More than half of children with epilepsy were seizure-free a year after minimally invasive laser therapy—which precisely targets and zaps the area in the brain where seizures arise—suggests new research. Findings of the first multicenter registry on the procedure were presented virtually at American Epilepsy Society AES2020.
The study assessed magnetic resonance imaging (MRI)-guided laser interstitial thermal therapy in children with drug-resistant epilepsy and is the largest to look at the treatment’s outcomes and complications. While the success rate of MRI-guided laser therapy is lower than open surgery, the procedure is less invasive, requires shorter hospital stays, and causes fewer serious permanent neurological complications.
“Compared to surgery, MRI-guided laser therapy can help reduce the risk of injury to critical brain structures and minimize serious neurological deficits,” says Elysa Widjaja, MD, MPH, lead author of the study, pediatric neuroradiologist at the Hospital for Sick Children, and professor of the University of Toronto. “The therapy is particularly effective for lesions located deep within the brain, reaching them with minimal damage to normal brain tissue.”
For the laser therapy, the surgeon makes a small hole in the skull and advances a thin laser fiber to the lesion, or spot in the brain that is the source of seizures. Laser heat energy is precisely applied to burn the lesion and the temperature is carefully monitored using MRI to protect nearby brain tissue. For open surgery, an incision is made in the scalp and a flap of skull bone is removed. The lesion is cut out, and the bone flap is replaced.
Researchers reported on outcomes of 182 children ages 14 months to 21 years old who received MRI-guided laser therapy between 2013 and 2020. Of the 137 children who had one procedure and in whom one-year seizure outcomes were available, 74 (54%) reported they no longer had seizures. Twenty children had two procedures and 12 (60%) were seizure-free after one year. Neurological deficits such as weakness or visual or sensory disturbances occurred in 15 (8%) children but resolved in all but 2 (1%). None of the children had major bleeding on the brain and one patient died (.5%) due to brain swelling.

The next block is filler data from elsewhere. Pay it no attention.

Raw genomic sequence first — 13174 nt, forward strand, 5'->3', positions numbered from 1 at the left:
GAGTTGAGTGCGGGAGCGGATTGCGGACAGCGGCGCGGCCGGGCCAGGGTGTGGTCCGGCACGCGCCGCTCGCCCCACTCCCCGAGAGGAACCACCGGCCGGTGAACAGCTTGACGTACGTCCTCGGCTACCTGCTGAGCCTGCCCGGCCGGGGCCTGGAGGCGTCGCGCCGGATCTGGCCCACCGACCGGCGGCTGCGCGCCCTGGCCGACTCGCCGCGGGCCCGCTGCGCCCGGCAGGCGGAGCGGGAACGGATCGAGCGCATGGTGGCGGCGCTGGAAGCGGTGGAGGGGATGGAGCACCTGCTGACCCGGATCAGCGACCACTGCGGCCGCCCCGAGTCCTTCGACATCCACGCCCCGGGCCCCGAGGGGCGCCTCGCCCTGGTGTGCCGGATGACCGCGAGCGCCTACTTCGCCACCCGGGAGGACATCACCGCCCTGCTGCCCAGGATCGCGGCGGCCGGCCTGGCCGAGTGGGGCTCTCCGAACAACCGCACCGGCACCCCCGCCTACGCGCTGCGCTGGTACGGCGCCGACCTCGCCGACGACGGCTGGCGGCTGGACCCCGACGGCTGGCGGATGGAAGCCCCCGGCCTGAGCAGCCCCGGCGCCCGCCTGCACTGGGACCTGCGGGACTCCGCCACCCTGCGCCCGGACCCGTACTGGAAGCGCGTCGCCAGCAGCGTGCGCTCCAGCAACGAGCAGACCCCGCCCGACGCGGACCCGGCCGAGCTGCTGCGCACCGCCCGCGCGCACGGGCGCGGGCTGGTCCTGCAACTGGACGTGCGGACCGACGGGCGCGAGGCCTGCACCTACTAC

Comparatively, studies showed that 65% of children who have open surgery experience seizure freedom at one year, 5.1% have permanent neurological deficits and .4% to 1.2% die, depending on the location of the lesion being removed. While children typically stay in the hospital for two days after MRI-guided laser therapy, the stay is about one week following open surgery.
“Because it is minimally invasive, MRI-guided laser therapy is generally well tolerated,” says Widjaja. “While MRI-guided laser therapy is worth considering in children with drug-resistant epilepsy, not all are candidates for the procedure, such as those with larger lesions in the brain.”